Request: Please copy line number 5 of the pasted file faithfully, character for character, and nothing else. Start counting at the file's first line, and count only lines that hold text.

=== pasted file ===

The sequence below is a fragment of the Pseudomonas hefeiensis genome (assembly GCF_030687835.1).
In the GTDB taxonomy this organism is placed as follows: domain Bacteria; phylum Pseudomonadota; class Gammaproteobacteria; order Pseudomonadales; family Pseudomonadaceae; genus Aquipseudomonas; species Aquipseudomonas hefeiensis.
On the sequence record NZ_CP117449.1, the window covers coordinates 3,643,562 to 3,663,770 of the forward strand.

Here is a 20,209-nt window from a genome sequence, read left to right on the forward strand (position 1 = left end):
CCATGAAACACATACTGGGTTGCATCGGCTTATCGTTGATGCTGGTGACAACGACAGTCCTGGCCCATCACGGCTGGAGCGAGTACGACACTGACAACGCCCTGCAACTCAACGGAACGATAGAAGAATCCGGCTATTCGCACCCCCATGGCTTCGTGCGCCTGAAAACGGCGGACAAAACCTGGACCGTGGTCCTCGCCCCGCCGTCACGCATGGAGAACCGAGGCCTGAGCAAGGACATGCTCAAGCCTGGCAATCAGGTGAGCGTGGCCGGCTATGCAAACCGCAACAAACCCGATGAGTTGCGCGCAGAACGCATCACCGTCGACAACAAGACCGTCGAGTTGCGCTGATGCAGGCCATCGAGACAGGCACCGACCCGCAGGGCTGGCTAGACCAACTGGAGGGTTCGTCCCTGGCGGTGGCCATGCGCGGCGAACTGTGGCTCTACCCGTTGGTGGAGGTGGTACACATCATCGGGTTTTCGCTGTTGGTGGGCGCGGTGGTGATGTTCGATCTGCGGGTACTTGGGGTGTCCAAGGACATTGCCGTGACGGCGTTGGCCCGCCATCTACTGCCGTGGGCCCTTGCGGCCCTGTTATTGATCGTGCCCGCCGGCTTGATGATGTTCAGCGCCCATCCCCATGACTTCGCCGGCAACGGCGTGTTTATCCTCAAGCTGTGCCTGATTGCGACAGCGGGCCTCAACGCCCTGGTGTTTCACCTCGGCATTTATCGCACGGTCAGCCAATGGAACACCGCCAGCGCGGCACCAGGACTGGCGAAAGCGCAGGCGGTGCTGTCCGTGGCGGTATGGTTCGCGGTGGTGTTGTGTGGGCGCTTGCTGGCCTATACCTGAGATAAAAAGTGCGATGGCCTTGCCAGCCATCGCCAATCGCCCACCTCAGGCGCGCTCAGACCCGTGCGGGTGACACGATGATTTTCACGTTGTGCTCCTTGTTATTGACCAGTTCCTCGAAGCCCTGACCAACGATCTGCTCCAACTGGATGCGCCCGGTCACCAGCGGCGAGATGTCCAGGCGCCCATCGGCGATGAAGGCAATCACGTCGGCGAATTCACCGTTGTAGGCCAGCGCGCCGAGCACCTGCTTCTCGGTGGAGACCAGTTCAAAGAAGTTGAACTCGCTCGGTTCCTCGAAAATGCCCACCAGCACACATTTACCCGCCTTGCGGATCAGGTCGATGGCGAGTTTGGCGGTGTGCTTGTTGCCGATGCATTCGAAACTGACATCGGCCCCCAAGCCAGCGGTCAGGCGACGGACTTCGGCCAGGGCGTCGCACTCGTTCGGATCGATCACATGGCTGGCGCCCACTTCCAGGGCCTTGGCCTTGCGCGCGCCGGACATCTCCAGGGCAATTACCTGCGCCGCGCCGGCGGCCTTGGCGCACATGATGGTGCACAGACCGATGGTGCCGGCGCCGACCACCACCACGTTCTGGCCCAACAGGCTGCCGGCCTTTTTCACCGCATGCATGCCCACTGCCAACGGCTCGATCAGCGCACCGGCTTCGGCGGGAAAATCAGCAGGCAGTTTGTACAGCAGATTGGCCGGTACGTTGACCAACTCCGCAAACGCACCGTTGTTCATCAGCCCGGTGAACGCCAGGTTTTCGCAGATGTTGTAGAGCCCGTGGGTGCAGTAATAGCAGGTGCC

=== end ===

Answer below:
CCATGAAACACATACTGGGTTGCATCGGCTTATCGTTGATGCTGGTGACAACGACAGTCCTGGCCCATCACGGCTGGAGCGAGTACGACACTGACAACGCCCTGCAACTCAACGGAACGATAGAAGAATCCGGCTATTCGCACCCCCATGGCTTCGTGCGCCTGAAAACGGCGGACAAAACCTGGACCGTGGTCCTCGCCCCGCCGTCACGCATGGAGAACCGAGGCCTGAGCAAGGACATGCTCAAGCCTGGCAATCAGGTGAGCGTGGCCGGCTATGCAAACCGCAACAAACCCGATGAGTTGCGCGCAGAACGCATCACCGTCGACAACAAGACCGTCGAGTTGCGCTGATGCAGGCCATCGAGACAGGCACCGACCCGCAGGGCTGGCTAGACCAACTGGAGGGTTCGTCCCTGGCGGTGGCCATGCGCGGCGAACTGTGGCTCTACCCGTTGGTGGAGGTGGTACACATCATCGGGTTTTCGCTGTTGGTGGGCGCGGTGGTGATGTTCGATCTGCGGGTACTTGGGGTGTCCAAGGACATTGCCGTGACGGCGTTGGCCCGCCATCTACTGCCGTGGGCCCTTGCGGCCCTGTTATTGATCGTGCCCGCCGGCTTGATGATGTTCAGCGCCCATCCCCATGACTTCGCCGGCAACGGCGTGTTTATCCTCAAGCTGTGCCTGATTGCGACAGCGGGCCTCAACGCCCTGGTGTTTCACCTCGGCATTTATCGCACGGTCAGCCAATGGAACACCGCCAGCGCGGCACCAGGACTGGCGAAAGCGCAGGCGGTGCTGTCCGTGGCGGTATGGTTCGCGGTGGTGTTGTGTGGGCGCTTGCTGGCCTATACCTGAGATAAAAAGTGCGATGGCCTTGCCAGCCATCGCCAATCGCCCACCTCAGGCGCGCTCAGACCCGTGCGGGTGACACGATGATTTTCACGTTGTGCTCCTTGTTATTGACCAGTTCCTCGAAGCCCTGACCAACGATCTGCTCCAACTGGATGCGCCCGGTCACCAGCGGCGAGATGTCCAGGCGCCCATCGGCGATGAAGGCAATCACGTCGGCGAATTCACCGTTGTAGGCCAGCGCGCCGAGCACCTGCTTCTCGGTGGAGACCAGTTCAAAGAAGTTGAACTCGCTCGGTTCCTCGAAAATGCCCACCAGCACACATTTACCCGCCTTGCGGATCAGGTCGATGGCGAGTTTGGCGGTGTGCTTGTTGCCGATGCATTCGAAACTGACATCGGCCCCCAAGCCAGCGGTCAGGCGACGGACTTCGGCCAGGGCGTCGCACTCGTTCGGATCGATCACATGGCTGGCGCCCACTTCCAGGGCCTTGGCCTTGCGCGCGCCGGACATCTCCAGGGCAATTACCTGCGCCGCGCCGGCGGCCTTGGCGCACATGATGGTGCACAGACCGATGGTGCCGGCGCCGACCACCACCACGTTCTGGCCCAACAGGCTGCCGGCCTTTTTCACCGCATGCATGCCCACTGCCAACGGCTCGATCAGCGCACCGGCTTCGGCGGGAAAATCAGCAGGCAGTTTGTACAGCAGATTGGCCGGTACGTTGACCAACTCCGCAAACGCACCGTTGTTCATCAGCCCGGTGAACGCCAGGTTTTCGCAGATGTTGTAGAGCCCGTGGGTGCAGTAATAGCAGGTGCC